AT Spotlight: Yuri Hosokawa

October 28, 2015 by JordanG
A childhood fascination with science and medicine and how they apply to sports has led Yuri Hosokawa, MAT, ATC, to a career in athletic training, taking her from Japan to the United States.
The director of communication and education with the Korey Stringer Institute, Hosokawa is currently working on her PhD at the University of Connecticut. She shared in the November NATA News her research interests as well as her plans for the future. Here are some additional questions from our interview with Yuri.

“I have an aspiration to someday create an institute like KSI in Japan to advocate for safety in physically active populations,” said Hosokawa, who is also a science advisor with Sport Safety Japan. “It is also my goal to help advance the athletic training profession in Japan and also improve the medical and safety standards in youth sports and road race medicine.”

Learn more about Hosokawa and her many endeavors below.
You’ve written several research papers ranging in topic from best practices in road race medicine to developing regional-specific heat guidelines, which is still a work in progress. What has influenced your research topic selection?
Road race medicine is unique in that, unlike traditional organized sports, care providers do not necessary know a runner’s medical background and physical preparedness for the event. Care providers are also responsible for hundreds, or even thousands, of runners during an event. That emergency preparedness is the key component in organizing a successful road race. In other words, it is a “structured” mass casualty event. I believe that skillset learned in athletic training, as well as collaboration with emergency medicine, can greatly enhance the best practices for this unique setting.

I grew my interest in developing regional-specific heat guidelines because current policies don’t capture the uniqueness of different geographical region. This could, 1. Underestimate the heat strain and put people at risk for exertional heat illness or, 2. Overestimate the risk and make it impossible for some regions of the country to host outdoor physical activities during the summer months. My target populations – athletes, laborers and military soldiers – are often in situations where they cannot alter their behavior due to external and organizational factors (e.g., fixed schedules, work expectations and peer pressures). In these situations, it is up to the policies to ensure their safety, and provide activity modification recommendations to mitigate the risk.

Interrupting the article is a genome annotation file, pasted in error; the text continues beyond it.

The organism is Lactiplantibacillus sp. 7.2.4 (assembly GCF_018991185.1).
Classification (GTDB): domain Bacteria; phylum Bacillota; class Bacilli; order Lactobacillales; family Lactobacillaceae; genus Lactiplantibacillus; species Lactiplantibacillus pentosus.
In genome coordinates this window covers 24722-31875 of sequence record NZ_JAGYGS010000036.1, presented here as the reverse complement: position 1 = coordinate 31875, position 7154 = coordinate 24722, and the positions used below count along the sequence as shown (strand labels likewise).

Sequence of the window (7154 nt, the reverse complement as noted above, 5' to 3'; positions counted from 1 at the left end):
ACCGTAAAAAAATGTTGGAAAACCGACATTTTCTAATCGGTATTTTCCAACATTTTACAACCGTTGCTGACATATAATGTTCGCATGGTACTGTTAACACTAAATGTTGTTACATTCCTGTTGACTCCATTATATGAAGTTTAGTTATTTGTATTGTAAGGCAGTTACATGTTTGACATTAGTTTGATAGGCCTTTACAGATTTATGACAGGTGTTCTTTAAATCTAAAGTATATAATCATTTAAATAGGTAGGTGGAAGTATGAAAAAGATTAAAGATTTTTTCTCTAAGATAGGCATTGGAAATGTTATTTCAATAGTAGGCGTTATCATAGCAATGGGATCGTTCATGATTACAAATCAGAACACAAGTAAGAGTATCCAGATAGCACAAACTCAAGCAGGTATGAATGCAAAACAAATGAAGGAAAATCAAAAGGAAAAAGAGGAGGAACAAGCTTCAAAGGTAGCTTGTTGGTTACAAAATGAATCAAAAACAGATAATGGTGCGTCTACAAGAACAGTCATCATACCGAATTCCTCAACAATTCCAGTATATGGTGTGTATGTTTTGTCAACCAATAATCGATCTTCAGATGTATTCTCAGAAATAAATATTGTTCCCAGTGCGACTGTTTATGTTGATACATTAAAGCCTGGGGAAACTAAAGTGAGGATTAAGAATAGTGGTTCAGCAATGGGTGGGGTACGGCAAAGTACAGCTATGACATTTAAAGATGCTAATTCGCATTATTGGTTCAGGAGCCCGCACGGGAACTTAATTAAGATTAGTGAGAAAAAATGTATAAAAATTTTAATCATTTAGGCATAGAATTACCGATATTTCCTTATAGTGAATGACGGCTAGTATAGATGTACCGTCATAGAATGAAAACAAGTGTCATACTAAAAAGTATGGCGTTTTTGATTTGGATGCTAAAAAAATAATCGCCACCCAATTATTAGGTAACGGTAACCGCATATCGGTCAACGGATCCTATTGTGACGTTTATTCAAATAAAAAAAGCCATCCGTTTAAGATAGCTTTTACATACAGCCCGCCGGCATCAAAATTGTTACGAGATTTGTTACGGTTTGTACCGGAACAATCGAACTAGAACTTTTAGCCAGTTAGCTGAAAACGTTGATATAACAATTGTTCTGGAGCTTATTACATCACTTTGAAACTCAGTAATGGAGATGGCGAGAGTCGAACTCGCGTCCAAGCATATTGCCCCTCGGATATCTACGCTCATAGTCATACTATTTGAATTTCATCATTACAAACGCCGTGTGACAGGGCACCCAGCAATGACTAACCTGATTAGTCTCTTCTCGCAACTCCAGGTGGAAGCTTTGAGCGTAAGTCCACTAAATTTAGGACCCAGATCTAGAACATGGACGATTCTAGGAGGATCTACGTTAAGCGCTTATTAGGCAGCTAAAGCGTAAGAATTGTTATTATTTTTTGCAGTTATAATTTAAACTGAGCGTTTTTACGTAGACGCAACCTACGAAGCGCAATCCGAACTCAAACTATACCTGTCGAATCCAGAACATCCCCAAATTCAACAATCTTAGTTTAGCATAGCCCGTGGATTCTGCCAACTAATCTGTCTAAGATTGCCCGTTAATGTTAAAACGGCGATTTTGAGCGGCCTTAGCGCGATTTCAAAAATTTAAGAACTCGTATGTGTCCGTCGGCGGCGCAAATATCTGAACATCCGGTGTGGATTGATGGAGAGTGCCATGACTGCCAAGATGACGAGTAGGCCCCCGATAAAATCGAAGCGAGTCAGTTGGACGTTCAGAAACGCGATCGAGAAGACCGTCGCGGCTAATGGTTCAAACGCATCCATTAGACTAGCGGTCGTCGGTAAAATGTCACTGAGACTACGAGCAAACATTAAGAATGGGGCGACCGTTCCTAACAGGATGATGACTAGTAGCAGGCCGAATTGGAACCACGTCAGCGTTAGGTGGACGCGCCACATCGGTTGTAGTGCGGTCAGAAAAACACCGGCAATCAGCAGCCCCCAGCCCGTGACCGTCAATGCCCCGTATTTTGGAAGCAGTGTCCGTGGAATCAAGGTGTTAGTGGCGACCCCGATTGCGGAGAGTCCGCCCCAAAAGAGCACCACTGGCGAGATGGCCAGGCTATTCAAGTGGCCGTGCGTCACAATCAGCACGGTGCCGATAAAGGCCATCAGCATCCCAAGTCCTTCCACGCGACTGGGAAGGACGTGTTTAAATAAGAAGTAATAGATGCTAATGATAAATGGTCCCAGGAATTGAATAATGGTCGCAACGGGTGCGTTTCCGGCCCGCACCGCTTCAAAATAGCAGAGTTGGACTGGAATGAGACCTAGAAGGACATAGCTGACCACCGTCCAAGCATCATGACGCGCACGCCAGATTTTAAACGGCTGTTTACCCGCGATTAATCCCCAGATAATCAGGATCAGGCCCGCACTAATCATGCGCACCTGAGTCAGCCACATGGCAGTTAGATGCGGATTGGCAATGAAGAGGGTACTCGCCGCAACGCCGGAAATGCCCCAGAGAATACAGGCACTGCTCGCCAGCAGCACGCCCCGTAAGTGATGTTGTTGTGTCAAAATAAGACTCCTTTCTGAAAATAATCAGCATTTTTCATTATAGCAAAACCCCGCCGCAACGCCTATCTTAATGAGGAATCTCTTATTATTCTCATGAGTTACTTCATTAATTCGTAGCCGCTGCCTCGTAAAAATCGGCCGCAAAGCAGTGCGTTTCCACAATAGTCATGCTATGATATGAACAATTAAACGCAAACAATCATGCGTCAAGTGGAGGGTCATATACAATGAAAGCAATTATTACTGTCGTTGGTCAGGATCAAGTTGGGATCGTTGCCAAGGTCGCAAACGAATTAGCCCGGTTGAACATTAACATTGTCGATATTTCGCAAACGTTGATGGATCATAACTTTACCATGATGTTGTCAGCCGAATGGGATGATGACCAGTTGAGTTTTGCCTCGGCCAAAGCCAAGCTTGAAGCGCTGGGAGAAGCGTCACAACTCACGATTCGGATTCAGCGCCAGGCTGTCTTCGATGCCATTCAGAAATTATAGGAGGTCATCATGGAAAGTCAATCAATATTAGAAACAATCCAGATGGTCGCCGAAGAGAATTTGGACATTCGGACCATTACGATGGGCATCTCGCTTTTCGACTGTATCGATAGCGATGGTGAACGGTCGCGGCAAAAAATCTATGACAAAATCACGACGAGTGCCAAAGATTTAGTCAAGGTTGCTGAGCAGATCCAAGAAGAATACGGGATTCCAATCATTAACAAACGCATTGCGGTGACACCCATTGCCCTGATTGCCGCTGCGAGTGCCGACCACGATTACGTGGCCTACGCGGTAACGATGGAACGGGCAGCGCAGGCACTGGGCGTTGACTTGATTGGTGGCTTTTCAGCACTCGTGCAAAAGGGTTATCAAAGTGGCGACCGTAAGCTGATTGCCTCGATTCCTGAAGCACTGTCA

So far in your career, what accomplishments are you most proud of?
    I have recently co-chaired a roundtable on malignant hyperthermia (MH) in physically active populations with Dr. Douglas Casa, PhD, ATC, FNATA. We invited experts from across the world with diverse research backgrounds – athletic training, exercise science, sports medicine, anesthesiology, genomics and military medicine – to examine potential link between MH, exertional heat stroke and exertional rhabdomyolysis.

I am also proud of my research involvement with the Falmouth Road Race, for which I’ve coordinated more than 40 researchers and medical volunteers from UConn to conduct a field study and provide medical care.
Tell us about your work as a science advisor for the Sport Safety Japan.
 My current role is to provide latest updates on research and policies related to preventing sudden death in sport. I was also part of the inaugural Sports Safety Symposium last fall as a speaker.

Yuri poses with her KSI colleagues.
You recently earned the Edward Victor Grant Graduate Scholarship. How will this scholarship help you in your studies?             
 The scholarship recognizes academic excellence, professional potential, dedicated service and exemplary integrity of a scholar, and it was the first time for university gave the award to someone from our field of study. Although the scholarship is not directed toward a specific research study, it means a lot to me that the university saw value in my multidisciplinary work, which ranges from working in the laboratory as a researcher to working on the field as a clinician.
Who has been a major influence in your life?
 The most influential people in my life are my parents. They are my role models who taught me patience, diligence and courage to stay strong even when you are facing obstacles.  
If you couldn’t have a career in athletic training, what other profession would you pursue?
I would have probably pursued a career in art and design. 
What do you like to do in your free time?
I like to stay active and I enjoy running. I alsolike to go to art museums and follow exhibitions of my favorite artists.
Posted by Beth Sitzler, NATA News Managing Editor (